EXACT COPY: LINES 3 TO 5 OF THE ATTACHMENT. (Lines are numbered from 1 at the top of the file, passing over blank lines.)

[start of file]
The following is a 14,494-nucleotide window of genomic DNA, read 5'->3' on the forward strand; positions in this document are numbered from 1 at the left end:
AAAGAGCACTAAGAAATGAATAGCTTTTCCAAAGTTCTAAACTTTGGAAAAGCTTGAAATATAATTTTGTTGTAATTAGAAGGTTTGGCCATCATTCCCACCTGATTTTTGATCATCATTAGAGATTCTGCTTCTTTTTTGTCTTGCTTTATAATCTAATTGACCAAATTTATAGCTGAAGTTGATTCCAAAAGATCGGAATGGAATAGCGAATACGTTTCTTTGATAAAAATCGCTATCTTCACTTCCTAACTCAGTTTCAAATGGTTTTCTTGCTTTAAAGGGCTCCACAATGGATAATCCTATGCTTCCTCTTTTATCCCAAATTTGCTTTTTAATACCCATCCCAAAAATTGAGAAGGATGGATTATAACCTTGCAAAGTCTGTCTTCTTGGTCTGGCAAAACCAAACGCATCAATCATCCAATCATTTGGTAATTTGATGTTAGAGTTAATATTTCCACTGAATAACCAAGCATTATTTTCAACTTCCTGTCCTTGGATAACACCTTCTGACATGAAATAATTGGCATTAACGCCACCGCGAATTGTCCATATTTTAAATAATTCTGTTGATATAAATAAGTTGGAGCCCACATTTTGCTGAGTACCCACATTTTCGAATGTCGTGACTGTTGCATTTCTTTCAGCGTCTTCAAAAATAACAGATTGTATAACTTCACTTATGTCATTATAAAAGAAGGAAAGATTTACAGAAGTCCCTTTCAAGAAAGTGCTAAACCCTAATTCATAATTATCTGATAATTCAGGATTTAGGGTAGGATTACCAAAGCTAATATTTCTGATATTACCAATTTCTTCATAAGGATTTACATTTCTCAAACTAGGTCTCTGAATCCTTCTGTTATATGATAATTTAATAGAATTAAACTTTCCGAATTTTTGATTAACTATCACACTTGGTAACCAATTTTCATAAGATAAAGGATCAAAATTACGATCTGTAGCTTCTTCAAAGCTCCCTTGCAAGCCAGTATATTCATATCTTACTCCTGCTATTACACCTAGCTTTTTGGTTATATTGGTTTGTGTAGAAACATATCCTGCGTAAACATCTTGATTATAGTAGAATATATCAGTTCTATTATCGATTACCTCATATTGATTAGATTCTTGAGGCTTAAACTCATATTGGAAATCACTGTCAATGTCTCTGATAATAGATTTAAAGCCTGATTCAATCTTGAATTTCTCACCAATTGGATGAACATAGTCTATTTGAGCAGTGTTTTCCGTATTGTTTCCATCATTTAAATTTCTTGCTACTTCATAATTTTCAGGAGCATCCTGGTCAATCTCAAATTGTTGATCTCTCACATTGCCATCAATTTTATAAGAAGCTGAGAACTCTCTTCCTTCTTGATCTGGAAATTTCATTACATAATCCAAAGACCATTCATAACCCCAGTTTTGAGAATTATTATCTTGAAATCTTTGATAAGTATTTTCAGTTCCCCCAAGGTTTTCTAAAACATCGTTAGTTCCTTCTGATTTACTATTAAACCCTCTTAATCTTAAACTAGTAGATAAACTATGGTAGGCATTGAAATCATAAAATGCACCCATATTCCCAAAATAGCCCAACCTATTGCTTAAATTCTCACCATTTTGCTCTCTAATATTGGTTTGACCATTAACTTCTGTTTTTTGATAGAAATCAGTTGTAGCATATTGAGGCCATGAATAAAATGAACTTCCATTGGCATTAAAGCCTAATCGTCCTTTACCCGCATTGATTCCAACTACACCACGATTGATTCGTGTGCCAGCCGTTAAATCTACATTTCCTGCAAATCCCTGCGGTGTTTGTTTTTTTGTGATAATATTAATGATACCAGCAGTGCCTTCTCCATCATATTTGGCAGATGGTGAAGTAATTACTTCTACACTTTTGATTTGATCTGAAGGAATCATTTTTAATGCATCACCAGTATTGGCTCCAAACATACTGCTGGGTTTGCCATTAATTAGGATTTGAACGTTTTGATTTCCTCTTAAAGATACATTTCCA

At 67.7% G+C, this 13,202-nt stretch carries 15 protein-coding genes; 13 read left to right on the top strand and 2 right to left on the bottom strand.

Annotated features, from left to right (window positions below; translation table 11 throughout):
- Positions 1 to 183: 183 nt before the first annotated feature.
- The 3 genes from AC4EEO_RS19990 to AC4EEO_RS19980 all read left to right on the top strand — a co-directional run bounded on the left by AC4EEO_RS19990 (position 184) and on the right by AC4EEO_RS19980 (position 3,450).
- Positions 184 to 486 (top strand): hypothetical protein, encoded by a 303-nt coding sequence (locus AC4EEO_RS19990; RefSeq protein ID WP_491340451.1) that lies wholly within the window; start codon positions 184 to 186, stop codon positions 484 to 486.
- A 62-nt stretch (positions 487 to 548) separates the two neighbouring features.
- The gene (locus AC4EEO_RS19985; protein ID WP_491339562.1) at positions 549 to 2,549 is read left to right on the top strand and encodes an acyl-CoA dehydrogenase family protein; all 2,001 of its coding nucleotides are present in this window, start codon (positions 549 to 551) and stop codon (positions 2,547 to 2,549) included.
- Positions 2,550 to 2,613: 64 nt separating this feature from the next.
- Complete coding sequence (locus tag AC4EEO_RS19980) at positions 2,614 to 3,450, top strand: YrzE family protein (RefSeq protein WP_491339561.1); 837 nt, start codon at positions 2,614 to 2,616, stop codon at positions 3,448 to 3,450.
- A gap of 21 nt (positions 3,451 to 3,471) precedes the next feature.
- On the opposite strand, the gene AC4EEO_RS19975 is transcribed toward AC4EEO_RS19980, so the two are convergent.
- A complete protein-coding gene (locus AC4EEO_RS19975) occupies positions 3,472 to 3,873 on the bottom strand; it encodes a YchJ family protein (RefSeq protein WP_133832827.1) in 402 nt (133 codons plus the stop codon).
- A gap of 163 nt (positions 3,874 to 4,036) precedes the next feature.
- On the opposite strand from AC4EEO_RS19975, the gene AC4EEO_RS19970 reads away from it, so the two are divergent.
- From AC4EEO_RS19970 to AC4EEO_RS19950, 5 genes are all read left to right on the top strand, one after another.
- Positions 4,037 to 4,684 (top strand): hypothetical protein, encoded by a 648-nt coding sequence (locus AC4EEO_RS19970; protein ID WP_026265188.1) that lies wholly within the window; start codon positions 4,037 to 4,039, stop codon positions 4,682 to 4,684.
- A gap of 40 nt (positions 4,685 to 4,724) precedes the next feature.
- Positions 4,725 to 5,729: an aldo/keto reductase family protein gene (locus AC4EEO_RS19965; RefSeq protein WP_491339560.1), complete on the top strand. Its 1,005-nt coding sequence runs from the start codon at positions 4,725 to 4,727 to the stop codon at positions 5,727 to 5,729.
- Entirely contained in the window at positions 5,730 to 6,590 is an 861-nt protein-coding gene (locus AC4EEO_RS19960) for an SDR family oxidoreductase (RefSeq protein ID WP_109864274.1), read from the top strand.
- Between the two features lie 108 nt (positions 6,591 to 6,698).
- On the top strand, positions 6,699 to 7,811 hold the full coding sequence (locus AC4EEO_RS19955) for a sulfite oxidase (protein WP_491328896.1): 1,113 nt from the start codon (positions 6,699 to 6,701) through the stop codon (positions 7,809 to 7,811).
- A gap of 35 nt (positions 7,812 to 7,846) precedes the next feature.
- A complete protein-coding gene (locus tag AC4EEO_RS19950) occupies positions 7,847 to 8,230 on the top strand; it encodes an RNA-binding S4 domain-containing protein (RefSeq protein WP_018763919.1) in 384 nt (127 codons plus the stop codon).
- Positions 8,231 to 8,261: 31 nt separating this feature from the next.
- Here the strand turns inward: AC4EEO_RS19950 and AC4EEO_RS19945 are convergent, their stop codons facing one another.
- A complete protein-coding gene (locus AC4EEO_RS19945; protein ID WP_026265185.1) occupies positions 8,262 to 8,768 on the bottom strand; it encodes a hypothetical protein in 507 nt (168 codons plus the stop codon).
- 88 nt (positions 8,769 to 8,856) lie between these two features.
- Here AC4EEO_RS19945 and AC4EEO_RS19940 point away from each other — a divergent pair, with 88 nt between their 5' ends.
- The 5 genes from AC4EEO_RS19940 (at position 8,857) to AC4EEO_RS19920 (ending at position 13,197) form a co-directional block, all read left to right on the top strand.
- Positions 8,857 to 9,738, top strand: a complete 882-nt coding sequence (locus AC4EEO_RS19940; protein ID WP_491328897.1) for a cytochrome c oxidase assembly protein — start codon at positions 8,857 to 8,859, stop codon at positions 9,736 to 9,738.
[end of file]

At 67.7% G+C, this 13,202-nt stretch carries 15 protein-coding genes; 13 read left to right on the top strand and 2 right to left on the bottom strand.

Annotated features, from left to right (window positions below; translation table 11 throughout):
- Positions 1 to 183: 183 nt before the first annotated feature.